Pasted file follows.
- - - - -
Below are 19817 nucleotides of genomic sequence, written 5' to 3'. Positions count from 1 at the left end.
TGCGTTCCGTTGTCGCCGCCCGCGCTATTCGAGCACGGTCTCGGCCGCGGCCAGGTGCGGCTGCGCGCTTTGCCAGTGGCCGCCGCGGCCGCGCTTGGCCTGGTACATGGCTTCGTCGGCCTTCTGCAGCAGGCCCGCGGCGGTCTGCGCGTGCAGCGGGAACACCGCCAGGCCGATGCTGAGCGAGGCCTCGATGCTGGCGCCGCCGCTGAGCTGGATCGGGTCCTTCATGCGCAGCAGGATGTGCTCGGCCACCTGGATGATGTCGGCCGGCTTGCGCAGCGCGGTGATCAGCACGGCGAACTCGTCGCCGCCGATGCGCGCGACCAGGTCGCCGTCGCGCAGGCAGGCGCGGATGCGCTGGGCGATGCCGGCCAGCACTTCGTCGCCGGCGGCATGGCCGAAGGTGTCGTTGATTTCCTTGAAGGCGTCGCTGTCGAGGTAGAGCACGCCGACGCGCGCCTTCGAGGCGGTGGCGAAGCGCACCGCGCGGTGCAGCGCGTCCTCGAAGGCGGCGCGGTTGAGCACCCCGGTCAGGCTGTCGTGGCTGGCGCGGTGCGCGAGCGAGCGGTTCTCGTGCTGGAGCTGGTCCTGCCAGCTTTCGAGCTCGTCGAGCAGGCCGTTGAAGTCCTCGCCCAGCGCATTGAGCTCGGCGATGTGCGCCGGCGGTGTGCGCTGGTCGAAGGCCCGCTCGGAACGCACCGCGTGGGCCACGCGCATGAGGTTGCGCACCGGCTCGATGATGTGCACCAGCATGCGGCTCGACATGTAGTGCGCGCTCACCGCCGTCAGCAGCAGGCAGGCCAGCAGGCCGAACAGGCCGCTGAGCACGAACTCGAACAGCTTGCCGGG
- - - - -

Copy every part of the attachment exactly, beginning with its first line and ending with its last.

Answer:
Below are 19817 nucleotides of genomic sequence, written 5' to 3'. Positions count from 1 at the left end.
TGCGTTCCGTTGTCGCCGCCCGCGCTATTCGAGCACGGTCTCGGCCGCGGCCAGGTGCGGCTGCGCGCTTTGCCAGTGGCCGCCGCGGCCGCGCTTGGCCTGGTACATGGCTTCGTCGGCCTTCTGCAGCAGGCCCGCGGCGGTCTGCGCGTGCAGCGGGAACACCGCCAGGCCGATGCTGAGCGAGGCCTCGATGCTGGCGCCGCCGCTGAGCTGGATCGGGTCCTTCATGCGCAGCAGGATGTGCTCGGCCACCTGGATGATGTCGGCCGGCTTGCGCAGCGCGGTGATCAGCACGGCGAACTCGTCGCCGCCGATGCGCGCGACCAGGTCGCCGTCGCGCAGGCAGGCGCGGATGCGCTGGGCGATGCCGGCCAGCACTTCGTCGCCGGCGGCATGGCCGAAGGTGTCGTTGATTTCCTTGAAGGCGTCGCTGTCGAGGTAGAGCACGCCGACGCGCGCCTTCGAGGCGGTGGCGAAGCGCACCGCGCGGTGCAGCGCGTCCTCGAAGGCGGCGCGGTTGAGCACCCCGGTCAGGCTGTCGTGGCTGGCGCGGTGCGCGAGCGAGCGGTTCTCGTGCTGGAGCTGGTCCTGCCAGCTTTCGAGCTCGTCGAGCAGGCCGTTGAAGTCCTCGCCCAGCGCATTGAGCTCGGCGATGTGCGCCGGCGGTGTGCGCTGGTCGAAGGCCCGCTCGGAACGCACCGCGTGGGCCACGCGCATGAGGTTGCGCACCGGCTCGATGATGTGCACCAGCATGCGGCTCGACATGTAGTGCGCGCTCACCGCCGTCAGCAGCAGGCAGGCCAGCAGGCCGAACAGGCCGCTGAGCACGAACTCGAACAGCTTGCCGGG